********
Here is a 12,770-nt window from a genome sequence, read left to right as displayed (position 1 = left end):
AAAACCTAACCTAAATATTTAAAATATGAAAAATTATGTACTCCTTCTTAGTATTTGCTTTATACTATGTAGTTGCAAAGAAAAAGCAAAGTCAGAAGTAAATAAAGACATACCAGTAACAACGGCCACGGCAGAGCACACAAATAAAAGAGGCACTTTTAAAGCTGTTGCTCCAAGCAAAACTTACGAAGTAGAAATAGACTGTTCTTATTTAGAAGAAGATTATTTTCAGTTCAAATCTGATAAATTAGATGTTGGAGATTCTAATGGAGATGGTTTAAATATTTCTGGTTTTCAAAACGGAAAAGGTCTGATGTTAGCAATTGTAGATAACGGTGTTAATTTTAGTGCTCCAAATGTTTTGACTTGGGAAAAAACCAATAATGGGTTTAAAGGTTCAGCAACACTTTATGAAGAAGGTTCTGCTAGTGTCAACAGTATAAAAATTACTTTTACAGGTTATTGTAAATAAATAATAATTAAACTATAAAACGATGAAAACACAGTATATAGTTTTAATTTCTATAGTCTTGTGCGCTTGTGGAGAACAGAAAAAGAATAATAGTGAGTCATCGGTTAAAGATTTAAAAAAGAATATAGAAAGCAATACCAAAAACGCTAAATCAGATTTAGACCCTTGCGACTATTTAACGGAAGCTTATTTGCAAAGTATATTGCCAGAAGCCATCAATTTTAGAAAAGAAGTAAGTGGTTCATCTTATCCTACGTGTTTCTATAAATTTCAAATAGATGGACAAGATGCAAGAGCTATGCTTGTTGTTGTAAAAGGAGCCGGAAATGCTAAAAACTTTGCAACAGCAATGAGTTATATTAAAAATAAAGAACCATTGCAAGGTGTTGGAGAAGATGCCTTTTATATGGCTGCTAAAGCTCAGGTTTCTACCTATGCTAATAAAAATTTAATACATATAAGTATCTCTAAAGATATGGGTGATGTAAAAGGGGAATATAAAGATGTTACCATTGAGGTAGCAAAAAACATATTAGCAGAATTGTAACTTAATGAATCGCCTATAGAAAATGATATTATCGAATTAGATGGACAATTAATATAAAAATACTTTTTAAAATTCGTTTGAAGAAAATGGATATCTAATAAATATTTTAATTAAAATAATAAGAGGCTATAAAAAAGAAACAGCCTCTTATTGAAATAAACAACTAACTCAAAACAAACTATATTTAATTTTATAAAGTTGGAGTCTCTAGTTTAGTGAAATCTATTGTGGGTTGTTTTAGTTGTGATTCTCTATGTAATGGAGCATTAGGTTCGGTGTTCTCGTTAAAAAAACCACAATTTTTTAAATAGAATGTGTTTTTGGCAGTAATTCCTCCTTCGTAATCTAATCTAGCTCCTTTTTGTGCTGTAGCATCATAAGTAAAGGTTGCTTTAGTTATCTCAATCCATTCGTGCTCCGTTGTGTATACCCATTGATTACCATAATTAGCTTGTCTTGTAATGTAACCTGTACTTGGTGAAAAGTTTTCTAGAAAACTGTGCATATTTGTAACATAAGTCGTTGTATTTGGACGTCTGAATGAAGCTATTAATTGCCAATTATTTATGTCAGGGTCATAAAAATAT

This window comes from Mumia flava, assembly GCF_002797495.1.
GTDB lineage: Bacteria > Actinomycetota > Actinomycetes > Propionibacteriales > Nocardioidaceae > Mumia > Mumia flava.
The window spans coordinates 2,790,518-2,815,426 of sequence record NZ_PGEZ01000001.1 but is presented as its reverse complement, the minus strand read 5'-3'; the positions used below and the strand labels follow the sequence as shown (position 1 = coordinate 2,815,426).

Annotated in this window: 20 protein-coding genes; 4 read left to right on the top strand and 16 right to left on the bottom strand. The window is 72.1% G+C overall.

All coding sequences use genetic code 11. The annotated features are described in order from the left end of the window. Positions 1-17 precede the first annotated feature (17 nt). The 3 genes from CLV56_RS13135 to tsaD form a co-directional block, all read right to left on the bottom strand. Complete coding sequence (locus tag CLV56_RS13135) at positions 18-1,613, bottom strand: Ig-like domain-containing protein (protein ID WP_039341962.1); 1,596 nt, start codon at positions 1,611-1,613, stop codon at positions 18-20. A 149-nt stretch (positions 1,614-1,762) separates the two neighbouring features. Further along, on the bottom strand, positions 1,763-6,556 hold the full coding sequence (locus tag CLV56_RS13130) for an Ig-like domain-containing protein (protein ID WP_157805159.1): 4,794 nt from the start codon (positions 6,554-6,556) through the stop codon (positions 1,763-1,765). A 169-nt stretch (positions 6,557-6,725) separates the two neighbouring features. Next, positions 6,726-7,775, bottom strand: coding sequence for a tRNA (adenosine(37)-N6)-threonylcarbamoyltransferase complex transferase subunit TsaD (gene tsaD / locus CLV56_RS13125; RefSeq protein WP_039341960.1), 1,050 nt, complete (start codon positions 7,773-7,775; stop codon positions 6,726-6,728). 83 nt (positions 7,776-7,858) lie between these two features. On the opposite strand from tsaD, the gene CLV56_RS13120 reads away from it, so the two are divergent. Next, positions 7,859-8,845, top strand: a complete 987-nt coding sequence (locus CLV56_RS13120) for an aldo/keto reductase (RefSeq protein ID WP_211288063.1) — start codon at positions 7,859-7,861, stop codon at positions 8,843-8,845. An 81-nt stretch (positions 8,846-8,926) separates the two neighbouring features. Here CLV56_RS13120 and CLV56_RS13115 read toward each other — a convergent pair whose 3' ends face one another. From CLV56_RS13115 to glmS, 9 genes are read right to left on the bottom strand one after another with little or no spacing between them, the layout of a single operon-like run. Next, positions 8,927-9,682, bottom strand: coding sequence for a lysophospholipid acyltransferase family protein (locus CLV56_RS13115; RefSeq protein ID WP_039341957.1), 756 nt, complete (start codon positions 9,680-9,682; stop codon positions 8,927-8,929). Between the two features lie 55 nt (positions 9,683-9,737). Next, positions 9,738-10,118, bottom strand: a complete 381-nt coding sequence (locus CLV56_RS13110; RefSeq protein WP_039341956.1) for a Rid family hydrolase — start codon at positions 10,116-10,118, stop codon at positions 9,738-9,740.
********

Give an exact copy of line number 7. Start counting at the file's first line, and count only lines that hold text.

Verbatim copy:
All coding sequences use genetic code 11. The annotated features are described in order from the left end of the window. Positions 1-17 precede the first annotated feature (17 nt). The 3 genes from CLV56_RS13135 to tsaD form a co-directional block, all read right to left on the bottom strand. Complete coding sequence (locus tag CLV56_RS13135) at positions 18-1,613, bottom strand: Ig-like domain-containing protein (protein ID WP_039341962.1); 1,596 nt, start codon at positions 1,611-1,613, stop codon at positions 18-20. A 149-nt stretch (positions 1,614-1,762) separates the two neighbouring features. Further along, on the bottom strand, positions 1,763-6,556 hold the full coding sequence (locus tag CLV56_RS13130) for an Ig-like domain-containing protein (protein ID WP_157805159.1): 4,794 nt from the start codon (positions 6,554-6,556) through the stop codon (positions 1,763-1,765). A 169-nt stretch (positions 6,557-6,725) separates the two neighbouring features. Next, positions 6,726-7,775, bottom strand: coding sequence for a tRNA (adenosine(37)-N6)-threonylcarbamoyltransferase complex transferase subunit TsaD (gene tsaD / locus CLV56_RS13125; RefSeq protein WP_039341960.1), 1,050 nt, complete (start codon positions 7,773-7,775; stop codon positions 6,726-6,728). 83 nt (positions 7,776-7,858) lie between these two features. On the opposite strand from tsaD, the gene CLV56_RS13120 reads away from it, so the two are divergent. Next, positions 7,859-8,845, top strand: a complete 987-nt coding sequence (locus CLV56_RS13120) for an aldo/keto reductase (RefSeq protein ID WP_211288063.1) — start codon at positions 7,859-7,861, stop codon at positions 8,843-8,845. An 81-nt stretch (positions 8,846-8,926) separates the two neighbouring features. Here CLV56_RS13120 and CLV56_RS13115 read toward each other — a convergent pair whose 3' ends face one another. From CLV56_RS13115 to glmS, 9 genes are read right to left on the bottom strand one after another with little or no spacing between them, the layout of a single operon-like run. Next, positions 8,927-9,682, bottom strand: coding sequence for a lysophospholipid acyltransferase family protein (locus CLV56_RS13115; RefSeq protein ID WP_039341957.1), 756 nt, complete (start codon positions 9,680-9,682; stop codon positions 8,927-8,929). Between the two features lie 55 nt (positions 9,683-9,737). Next, positions 9,738-10,118, bottom strand: a complete 381-nt coding sequence (locus CLV56_RS13110; RefSeq protein WP_039341956.1) for a Rid family hydrolase — start codon at positions 10,116-10,118, stop codon at positions 9,738-9,740.